Although EMDR is established as an evidence-based treatment for PTSD there are two main perspectives on EMDR therapy. First, Shapiro proposed that although a number of different processes underlie EMDR, the eye movements add to the therapy's effectiveness by evoking neurological and physiological changes that may aid in the processing of the trauma memories being treated. The other perspective is that the eye movements are an unnecessary epiphenomenon, and that EMDR is simply a form of desensitization.
The therapy process and procedures are according to Shapiro (2001)
- Phase I
- In the first sessions, the patient's history and an overall treatment plan are discussed. During this process the therapist identifies and clarifies potential targets for EMDR. Target refers to a disturbing issue, event, feeling, or memory for use as an initial focus for EMDR. Maladaptive beliefs are also identified (e.g., "I can't trust people" or "I can't protect myself.")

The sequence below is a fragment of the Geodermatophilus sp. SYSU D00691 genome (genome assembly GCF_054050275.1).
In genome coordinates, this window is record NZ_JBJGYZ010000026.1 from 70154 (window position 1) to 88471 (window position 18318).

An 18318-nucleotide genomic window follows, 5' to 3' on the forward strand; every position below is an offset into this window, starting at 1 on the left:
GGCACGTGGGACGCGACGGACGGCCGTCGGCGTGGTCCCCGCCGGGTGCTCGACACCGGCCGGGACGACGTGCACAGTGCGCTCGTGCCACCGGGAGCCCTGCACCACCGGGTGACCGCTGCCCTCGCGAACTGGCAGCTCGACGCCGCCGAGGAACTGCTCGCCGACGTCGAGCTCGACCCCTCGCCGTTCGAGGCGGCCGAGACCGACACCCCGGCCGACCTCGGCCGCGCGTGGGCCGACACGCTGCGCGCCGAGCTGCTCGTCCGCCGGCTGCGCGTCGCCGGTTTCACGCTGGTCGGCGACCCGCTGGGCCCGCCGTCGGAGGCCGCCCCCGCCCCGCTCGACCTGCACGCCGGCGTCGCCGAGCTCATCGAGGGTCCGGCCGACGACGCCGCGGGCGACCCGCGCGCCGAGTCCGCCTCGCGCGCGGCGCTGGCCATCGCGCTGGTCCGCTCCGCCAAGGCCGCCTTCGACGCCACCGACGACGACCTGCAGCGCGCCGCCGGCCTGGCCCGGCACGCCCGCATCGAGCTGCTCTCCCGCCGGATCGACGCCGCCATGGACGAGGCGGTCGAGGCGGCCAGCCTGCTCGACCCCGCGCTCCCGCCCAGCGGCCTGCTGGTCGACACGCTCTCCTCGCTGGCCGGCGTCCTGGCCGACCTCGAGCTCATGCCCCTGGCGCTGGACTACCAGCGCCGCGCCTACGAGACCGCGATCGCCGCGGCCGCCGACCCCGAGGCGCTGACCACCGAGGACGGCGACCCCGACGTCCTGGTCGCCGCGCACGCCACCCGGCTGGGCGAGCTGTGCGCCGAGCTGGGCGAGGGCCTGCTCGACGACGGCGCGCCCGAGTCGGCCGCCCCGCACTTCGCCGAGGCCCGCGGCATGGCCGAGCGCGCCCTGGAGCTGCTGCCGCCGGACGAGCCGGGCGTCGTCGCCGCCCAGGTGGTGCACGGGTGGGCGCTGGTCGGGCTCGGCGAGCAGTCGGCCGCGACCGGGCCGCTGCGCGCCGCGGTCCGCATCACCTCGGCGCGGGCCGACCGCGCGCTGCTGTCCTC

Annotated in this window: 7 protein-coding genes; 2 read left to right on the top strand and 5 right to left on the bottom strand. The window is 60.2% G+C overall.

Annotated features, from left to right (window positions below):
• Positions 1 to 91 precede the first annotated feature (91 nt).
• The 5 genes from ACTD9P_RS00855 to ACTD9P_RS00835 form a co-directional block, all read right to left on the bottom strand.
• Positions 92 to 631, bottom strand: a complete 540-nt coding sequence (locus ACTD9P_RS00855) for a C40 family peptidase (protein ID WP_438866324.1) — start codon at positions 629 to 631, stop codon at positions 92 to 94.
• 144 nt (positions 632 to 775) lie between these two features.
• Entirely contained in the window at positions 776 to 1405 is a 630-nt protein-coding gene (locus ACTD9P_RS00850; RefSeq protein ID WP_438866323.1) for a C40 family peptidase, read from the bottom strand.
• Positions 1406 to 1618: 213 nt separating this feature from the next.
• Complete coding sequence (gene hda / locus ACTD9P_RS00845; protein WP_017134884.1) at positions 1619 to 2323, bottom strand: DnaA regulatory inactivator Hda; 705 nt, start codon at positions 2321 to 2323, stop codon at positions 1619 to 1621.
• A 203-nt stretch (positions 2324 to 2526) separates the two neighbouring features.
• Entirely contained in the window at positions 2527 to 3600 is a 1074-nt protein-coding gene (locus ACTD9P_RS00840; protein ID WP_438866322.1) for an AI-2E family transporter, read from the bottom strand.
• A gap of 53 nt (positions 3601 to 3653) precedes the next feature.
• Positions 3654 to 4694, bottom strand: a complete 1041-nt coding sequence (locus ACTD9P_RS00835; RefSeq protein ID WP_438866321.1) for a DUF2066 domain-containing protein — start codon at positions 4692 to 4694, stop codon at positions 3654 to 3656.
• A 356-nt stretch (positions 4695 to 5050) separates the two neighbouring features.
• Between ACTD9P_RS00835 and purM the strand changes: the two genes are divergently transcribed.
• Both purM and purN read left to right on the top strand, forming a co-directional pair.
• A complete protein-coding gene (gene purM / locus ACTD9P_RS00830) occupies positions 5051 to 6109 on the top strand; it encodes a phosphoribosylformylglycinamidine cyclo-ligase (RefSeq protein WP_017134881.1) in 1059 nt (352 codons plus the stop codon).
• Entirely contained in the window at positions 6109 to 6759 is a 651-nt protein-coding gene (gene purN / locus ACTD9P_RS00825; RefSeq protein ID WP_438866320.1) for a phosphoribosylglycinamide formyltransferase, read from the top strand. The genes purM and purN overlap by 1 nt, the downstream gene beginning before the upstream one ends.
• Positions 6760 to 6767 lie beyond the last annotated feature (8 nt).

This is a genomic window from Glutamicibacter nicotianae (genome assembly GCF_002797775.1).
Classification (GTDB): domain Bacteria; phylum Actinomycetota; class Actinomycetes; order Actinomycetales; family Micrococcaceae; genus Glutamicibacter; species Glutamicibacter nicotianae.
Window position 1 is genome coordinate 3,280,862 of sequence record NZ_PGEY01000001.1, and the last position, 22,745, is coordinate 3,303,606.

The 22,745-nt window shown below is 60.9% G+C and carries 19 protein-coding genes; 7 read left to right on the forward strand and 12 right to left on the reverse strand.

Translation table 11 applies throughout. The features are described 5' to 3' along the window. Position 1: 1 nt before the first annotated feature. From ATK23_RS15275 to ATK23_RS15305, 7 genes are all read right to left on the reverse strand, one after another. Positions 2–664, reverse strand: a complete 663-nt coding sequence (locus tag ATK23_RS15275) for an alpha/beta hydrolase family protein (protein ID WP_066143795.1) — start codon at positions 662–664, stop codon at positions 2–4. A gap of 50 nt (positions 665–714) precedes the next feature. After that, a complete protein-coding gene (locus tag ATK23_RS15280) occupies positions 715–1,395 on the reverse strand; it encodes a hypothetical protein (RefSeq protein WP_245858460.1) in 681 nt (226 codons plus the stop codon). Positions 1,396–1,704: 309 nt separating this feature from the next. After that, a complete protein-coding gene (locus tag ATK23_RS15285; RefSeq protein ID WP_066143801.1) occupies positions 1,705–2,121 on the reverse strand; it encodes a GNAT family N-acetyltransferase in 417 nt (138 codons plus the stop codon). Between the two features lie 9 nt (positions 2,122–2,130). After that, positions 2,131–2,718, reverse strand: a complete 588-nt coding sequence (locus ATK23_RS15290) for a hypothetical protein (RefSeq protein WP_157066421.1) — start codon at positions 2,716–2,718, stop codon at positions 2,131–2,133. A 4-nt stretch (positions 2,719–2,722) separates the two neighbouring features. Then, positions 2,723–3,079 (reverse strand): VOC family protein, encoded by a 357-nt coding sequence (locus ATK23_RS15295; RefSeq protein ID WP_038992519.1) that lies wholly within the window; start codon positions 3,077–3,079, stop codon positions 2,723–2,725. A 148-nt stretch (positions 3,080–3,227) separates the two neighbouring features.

- Phase II
- Before beginning EMDR for the first time, it is recommended that the client identify a "safe place" -- an image or memory that elicits comfortable feelings and a positive sense of self. This safe place can be used later to bring closure to an incomplete session or to help a client tolerate a particularly upsetting session.
- Phase III
- In developing a target for EMDR, prior to beginning the eye movement, a snapshot image is identified that represents the target and the disturbance associated with it. Using that image is a way to help the client focus on the target, a negative cognition (NC) is identified – a negative statement about the self that feels especially true when the client focuses on the target image. A positive cognition (PC) is also identified – a positive self-statement that is preferable to the negative cognition.
- Phase IV